Leadership Council for Human Rights

~ Feet in the mud, head in the sky ~

Tuesday, May 08, 2007

Attacks on Iraqi Christians cause mass exodus

Christians living in Iraq no longer feel safe and it is estimated that roughly half have already fled the country, The Associated Press reported Sunday.

“There is no future for us in Iraq” said Farouq Mansour, an Iraqi Christian. Mansour now lives in Syria after fleeing Iraq following his kidnapping by al-Qaeda gunmen. The gunmen ordered Mansour and his family to convert to Islam or pay a US $30,000 ransom for his release. His family paid the ransom after Mansour was held in captivity for 15 days.

Mansour’s case is not an isolated one. More and more Iraqi Christians are being forced to flee out of fear. They have been targeted in church bombings, threats and personal attacks, and some are allegedly being forced to pay the jizya, a fee for protection.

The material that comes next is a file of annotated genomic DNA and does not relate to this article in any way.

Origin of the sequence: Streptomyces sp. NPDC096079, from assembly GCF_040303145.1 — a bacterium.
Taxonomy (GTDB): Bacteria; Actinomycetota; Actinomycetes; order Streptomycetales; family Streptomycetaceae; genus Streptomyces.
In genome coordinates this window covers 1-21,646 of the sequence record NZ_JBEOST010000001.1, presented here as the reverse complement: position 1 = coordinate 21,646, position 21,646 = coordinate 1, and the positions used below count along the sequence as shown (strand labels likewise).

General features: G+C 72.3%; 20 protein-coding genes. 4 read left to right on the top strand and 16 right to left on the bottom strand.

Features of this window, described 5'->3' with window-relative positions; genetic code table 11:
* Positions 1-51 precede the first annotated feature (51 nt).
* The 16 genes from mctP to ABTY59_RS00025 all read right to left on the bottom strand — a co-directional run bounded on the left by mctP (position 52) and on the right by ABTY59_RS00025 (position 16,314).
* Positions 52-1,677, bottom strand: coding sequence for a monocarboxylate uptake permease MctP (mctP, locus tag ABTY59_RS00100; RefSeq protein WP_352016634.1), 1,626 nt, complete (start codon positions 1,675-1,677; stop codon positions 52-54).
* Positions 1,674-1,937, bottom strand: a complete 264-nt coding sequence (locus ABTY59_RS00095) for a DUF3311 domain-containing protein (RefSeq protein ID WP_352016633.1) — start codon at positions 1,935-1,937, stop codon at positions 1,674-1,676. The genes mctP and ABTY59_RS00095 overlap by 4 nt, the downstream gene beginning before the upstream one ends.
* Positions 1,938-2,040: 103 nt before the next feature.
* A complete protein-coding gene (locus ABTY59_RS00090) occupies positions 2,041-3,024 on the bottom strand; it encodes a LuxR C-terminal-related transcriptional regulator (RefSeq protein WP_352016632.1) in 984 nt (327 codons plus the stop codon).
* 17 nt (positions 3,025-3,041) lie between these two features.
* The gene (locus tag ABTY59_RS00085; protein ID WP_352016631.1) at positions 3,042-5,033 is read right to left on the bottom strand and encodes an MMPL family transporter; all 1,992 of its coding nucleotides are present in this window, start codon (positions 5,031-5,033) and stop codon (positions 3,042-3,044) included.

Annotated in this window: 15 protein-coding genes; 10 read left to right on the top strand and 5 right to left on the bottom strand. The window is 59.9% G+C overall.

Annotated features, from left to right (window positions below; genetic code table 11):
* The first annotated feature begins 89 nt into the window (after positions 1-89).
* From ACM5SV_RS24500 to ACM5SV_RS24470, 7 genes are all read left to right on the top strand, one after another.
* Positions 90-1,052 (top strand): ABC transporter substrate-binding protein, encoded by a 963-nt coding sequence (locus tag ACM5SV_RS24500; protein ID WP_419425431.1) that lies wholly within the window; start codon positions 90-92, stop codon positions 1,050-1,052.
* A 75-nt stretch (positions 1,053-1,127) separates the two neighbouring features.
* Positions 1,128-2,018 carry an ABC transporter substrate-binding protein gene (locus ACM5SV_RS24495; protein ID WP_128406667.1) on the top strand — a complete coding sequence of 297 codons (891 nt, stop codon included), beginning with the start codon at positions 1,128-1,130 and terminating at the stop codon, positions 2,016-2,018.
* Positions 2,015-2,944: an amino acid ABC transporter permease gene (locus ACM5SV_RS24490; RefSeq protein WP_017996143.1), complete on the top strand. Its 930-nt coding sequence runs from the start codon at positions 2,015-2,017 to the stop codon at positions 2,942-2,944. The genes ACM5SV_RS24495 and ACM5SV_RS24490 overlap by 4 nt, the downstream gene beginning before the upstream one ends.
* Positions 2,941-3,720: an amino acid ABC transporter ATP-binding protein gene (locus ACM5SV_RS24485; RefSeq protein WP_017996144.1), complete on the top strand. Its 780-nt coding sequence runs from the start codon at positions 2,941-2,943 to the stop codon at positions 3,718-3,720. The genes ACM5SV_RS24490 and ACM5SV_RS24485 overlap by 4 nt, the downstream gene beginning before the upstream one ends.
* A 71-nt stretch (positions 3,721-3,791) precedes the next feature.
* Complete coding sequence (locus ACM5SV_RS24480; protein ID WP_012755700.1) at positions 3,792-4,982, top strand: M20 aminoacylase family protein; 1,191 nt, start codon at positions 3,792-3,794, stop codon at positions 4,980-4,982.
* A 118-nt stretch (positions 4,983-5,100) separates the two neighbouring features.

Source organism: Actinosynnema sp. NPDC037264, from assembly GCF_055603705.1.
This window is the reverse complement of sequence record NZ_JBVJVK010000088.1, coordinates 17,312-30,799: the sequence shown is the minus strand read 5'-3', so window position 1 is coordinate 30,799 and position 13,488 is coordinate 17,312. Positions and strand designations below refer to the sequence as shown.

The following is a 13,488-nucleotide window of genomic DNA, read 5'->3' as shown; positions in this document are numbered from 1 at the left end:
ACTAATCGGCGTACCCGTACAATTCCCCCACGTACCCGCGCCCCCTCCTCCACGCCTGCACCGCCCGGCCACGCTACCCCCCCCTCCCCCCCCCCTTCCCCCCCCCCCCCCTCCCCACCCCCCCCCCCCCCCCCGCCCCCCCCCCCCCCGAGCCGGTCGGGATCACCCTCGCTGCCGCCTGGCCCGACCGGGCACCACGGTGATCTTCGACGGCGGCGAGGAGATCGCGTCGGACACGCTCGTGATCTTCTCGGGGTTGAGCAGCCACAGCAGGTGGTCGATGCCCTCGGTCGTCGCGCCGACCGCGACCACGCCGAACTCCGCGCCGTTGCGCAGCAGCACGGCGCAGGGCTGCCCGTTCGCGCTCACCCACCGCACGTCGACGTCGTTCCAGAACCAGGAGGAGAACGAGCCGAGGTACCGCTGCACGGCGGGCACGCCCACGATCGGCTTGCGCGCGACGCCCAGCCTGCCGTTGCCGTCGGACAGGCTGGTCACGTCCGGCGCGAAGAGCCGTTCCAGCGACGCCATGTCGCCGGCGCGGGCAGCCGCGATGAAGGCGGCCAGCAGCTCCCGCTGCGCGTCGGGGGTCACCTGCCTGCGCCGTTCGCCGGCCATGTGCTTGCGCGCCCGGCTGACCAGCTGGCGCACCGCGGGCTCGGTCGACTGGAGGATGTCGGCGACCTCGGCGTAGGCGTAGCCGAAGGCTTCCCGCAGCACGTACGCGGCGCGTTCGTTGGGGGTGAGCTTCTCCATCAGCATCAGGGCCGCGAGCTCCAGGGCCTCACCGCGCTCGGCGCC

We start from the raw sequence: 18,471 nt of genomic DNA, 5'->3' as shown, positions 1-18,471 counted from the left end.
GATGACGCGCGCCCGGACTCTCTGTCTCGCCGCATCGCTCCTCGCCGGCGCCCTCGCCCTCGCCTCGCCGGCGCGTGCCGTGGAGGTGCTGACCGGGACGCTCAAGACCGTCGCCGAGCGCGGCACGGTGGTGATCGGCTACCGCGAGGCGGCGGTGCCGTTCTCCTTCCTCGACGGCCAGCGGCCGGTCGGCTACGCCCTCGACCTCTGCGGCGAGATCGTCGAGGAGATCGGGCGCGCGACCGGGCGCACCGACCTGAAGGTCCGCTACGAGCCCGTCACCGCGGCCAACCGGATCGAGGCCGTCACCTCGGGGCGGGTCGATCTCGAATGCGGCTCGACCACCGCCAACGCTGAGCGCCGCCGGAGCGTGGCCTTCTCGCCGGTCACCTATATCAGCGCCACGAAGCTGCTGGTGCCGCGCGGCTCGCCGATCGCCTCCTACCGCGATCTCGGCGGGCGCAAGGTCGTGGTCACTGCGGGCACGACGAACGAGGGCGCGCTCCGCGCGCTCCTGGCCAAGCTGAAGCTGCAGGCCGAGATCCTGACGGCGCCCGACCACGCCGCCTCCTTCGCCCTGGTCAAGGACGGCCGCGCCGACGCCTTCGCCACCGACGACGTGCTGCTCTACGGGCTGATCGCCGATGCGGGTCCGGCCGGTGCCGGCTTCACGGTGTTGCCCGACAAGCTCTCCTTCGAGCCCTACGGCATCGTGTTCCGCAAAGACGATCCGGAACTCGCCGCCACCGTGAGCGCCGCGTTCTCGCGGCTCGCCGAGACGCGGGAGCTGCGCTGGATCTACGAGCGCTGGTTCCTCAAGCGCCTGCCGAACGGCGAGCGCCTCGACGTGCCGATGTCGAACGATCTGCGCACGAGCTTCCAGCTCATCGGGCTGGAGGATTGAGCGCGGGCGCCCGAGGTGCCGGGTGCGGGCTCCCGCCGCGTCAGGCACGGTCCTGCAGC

Violence against the Christian minority has increased in Iraq since the fall of the Hussein regime in 2003 and some Islamic insurgents view Christians as being loyal to the U.S. However, Iraq’s tiny Christian community does not have enough political or military influence to defend itself from attacks. A report issued by the U.S. Commission on International Religious Freedom on Wednesday states that Christians and other non-Muslims in Iraq “suffer pervasive discrimination and marginalization at the hands of the national government, regional governments, and para-state militias.”

A local Sunni human rights organization has denounced attacks on Christians and asked the Iraqi government to protect all Iraqis saying the “actions violate the values of Islam.”

For the full article, click here.


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